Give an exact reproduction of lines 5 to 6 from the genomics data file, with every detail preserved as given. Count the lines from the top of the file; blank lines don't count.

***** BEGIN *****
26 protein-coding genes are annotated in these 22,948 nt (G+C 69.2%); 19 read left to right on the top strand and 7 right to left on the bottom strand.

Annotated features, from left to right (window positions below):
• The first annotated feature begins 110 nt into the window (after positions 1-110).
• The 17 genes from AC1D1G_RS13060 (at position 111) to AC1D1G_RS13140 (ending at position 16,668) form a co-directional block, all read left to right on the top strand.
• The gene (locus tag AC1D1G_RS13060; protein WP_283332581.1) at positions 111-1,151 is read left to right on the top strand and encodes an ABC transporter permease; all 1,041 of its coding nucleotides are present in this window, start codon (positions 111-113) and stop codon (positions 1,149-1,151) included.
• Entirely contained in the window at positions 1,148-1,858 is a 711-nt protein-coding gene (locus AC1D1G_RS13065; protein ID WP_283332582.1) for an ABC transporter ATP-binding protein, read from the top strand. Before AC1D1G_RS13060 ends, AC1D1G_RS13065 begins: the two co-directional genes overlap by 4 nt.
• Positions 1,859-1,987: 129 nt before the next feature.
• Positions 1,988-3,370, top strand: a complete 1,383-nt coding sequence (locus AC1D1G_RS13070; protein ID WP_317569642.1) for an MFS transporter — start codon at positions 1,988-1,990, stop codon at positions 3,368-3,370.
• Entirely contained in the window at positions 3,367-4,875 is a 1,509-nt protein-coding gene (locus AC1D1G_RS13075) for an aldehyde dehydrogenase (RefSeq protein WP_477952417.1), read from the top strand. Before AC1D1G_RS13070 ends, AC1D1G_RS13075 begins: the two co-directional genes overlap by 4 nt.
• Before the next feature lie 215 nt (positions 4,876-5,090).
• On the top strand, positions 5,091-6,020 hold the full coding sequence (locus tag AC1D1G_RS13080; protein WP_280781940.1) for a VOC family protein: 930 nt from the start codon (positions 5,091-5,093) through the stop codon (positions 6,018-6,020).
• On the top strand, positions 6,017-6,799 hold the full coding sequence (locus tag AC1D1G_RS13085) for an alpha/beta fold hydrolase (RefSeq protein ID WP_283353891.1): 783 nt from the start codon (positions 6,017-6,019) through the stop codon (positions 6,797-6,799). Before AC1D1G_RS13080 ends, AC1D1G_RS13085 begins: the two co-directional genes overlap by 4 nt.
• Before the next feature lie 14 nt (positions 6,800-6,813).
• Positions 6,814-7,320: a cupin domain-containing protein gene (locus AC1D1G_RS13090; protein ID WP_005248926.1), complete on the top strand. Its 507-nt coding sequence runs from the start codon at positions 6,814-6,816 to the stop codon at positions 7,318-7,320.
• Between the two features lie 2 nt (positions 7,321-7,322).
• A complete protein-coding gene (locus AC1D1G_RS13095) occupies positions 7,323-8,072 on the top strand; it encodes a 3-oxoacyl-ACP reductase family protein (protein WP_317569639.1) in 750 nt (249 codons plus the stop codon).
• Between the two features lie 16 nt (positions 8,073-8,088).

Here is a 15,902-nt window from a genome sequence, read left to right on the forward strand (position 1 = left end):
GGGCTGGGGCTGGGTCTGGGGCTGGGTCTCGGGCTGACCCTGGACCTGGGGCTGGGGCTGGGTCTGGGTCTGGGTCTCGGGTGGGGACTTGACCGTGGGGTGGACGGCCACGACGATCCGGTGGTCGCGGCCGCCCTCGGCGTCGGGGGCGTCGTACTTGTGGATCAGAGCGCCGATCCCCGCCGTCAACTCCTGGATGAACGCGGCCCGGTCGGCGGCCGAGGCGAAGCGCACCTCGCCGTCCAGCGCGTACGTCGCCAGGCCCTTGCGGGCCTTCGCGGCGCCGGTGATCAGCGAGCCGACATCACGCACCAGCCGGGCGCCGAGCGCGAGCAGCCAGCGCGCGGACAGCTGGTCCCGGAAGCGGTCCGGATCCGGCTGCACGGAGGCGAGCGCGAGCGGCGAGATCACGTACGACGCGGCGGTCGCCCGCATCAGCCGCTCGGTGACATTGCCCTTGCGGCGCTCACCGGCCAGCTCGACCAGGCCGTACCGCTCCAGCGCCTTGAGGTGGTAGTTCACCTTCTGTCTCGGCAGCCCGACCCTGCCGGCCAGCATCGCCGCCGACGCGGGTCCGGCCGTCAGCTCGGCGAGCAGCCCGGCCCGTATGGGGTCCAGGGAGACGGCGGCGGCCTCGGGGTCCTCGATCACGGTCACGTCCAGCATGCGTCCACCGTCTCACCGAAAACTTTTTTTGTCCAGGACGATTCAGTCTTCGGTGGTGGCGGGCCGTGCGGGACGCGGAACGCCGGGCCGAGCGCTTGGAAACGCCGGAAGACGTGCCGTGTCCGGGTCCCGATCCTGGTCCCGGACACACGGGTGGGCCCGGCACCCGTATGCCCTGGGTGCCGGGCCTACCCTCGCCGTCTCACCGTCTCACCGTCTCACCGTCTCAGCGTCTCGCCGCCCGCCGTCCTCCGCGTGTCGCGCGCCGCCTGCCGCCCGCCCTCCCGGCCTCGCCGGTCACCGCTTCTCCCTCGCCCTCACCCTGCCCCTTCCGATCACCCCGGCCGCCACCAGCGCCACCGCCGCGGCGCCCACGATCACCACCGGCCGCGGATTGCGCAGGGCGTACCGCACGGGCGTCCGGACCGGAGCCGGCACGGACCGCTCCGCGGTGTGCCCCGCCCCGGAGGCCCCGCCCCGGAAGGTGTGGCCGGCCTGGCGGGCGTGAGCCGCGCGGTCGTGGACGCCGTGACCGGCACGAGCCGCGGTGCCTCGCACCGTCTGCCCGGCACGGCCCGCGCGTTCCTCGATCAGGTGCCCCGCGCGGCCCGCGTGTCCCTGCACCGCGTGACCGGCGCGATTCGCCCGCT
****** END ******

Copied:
• The gene (locus tag AC1D1G_RS13060; protein WP_283332581.1) at positions 111-1,151 is read left to right on the top strand and encodes an ABC transporter permease; all 1,041 of its coding nucleotides are present in this window, start codon (positions 111-113) and stop codon (positions 1,149-1,151) included.
• Entirely contained in the window at positions 1,148-1,858 is a 711-nt protein-coding gene (locus AC1D1G_RS13065; protein ID WP_283332582.1) for an ABC transporter ATP-binding protein, read from the top strand. Before AC1D1G_RS13060 ends, AC1D1G_RS13065 begins: the two co-directional genes overlap by 4 nt.